February 07, 2013 - 08:48

    The Innu were the only ones to hunt in a closed zone where the endangered Red Wine herd roamed, the only ones .. They never done nothing to help protect this herd & they ain’t going to make any real effort to protect the George river herd. The Innu made do without caribou in the past when the herd was down & they can make do without them now. If it were not for chartered planes going around spotting the caribou, GPS & ski – doo they probably be forced to do without them again. The Innu are losing a lot of respect, nobody are blaming them for the decline in the herd but they may get the blame for any continued decline, they should take this into consideration ….

  • Winston Adams
    February 07, 2013 - 08:35

    I consider all these comments here as subtle, and not so subtle racism. I suppose it is in our genes, as desendents of our ancestors who aided the destruction of the Beothic. Although genes need not dominate our character, we are told. How many of you are aware that the Beothic built fences 30 miles long to direct the migration of the caribou, to aid their hunting. But in the end, Peyton and others cared nothing for the Beothic. Every resourse needed by the Beothic was taken or restricted until the Beothic starved to death. And even since, other resources, like the hydro power that heats our houses, comes from rain that falls on what was Beothic land. Are you, who post here, ignorant of our history? Or perhaps you are proud of that history? Should our history not teach us to better respect the remaining aboriginal people? Or is it the ignorance of our history that is the problem? I have no doubt that the Innu have more concern for the decline of the caribou then we do. Should we not ask what can we do to help minimize the Innu need, and therefore the number of caribou they need to hunt?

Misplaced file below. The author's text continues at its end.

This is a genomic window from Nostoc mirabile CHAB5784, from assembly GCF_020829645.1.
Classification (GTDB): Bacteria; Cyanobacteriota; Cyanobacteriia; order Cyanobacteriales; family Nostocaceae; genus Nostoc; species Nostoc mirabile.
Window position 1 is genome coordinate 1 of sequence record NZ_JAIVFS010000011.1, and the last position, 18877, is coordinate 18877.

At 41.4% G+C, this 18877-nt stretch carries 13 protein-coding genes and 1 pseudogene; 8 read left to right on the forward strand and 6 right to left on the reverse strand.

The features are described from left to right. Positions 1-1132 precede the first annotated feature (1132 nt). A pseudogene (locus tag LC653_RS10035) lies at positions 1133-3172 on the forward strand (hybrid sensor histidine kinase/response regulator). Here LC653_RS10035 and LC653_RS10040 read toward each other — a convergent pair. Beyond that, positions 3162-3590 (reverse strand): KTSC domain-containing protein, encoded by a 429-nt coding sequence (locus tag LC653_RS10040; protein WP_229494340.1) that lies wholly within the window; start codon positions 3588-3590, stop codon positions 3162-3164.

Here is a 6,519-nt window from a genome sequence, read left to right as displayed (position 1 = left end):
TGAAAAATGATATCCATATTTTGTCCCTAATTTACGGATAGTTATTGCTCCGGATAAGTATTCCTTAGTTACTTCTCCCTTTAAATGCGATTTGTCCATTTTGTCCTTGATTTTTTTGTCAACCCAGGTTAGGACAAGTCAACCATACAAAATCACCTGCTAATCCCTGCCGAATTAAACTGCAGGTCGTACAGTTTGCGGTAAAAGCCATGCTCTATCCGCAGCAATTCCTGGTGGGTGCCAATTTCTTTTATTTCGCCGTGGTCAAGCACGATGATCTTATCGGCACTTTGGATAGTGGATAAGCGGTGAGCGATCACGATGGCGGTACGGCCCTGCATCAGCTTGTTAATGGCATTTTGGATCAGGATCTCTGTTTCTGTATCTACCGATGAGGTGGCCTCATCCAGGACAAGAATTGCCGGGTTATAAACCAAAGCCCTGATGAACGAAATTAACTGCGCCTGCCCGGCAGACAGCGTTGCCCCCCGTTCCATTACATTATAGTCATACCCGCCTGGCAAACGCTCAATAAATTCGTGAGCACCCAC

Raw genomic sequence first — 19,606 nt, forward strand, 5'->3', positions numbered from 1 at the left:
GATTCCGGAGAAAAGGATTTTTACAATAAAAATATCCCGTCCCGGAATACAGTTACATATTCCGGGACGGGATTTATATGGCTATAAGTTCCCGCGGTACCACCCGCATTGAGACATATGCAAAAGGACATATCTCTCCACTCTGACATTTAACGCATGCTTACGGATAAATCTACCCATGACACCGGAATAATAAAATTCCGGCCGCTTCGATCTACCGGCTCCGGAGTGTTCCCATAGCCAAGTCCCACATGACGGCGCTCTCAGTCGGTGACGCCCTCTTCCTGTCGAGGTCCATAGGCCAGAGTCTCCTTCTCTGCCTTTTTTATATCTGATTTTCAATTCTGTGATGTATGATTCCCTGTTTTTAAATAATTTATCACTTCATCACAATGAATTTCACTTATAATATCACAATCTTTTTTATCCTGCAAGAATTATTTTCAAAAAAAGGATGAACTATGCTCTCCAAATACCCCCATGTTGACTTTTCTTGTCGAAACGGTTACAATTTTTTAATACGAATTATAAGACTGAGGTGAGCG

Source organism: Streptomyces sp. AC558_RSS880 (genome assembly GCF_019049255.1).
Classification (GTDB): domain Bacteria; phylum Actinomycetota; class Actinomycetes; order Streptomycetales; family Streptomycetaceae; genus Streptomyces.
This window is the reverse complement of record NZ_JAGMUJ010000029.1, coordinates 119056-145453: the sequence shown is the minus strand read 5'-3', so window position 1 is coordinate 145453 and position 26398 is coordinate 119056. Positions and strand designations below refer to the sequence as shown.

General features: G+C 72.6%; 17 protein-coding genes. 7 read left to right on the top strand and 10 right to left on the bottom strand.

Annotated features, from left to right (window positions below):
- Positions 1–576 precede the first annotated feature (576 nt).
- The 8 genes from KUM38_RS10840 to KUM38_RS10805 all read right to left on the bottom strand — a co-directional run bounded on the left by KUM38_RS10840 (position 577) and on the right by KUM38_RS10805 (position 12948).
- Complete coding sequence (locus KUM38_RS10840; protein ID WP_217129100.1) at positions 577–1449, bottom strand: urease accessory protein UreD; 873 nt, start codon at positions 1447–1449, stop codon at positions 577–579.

• Wejitu
      February 10, 2013 - 08:45

      I like your comments and agree with them. I know, I do Know, that then minimal harvest of caribou by Innut is not the reason for the decline in the caribou herd numbers. Innut will not harvest the caribou to extinction. Innut will do everything in their power to protect the caribou herd. They do this because the caribou helped them survive for 10,000 years in Labrador and before that in their Ancestral home in Siberia and during their migration from there to here. As they did at the time the Newfoundland Government bureaucrat wrote the memo saying "Leave them alone, they will all die off soon enough". I am sure Innut thank you for your understanding and support and appreciates it very much.

    • Winston
      February 10, 2013 - 19:45

      Winston seems to think that because people care and may disagree with a minority that they are racists. We care about the herds and maybe - just maybe we have some say since we pay the bills on those reservations and get no accounting of our money. If you wish to give back to those who were first then start with the Asian Influence before the Beothics........they came after. Maybe we all now own this land.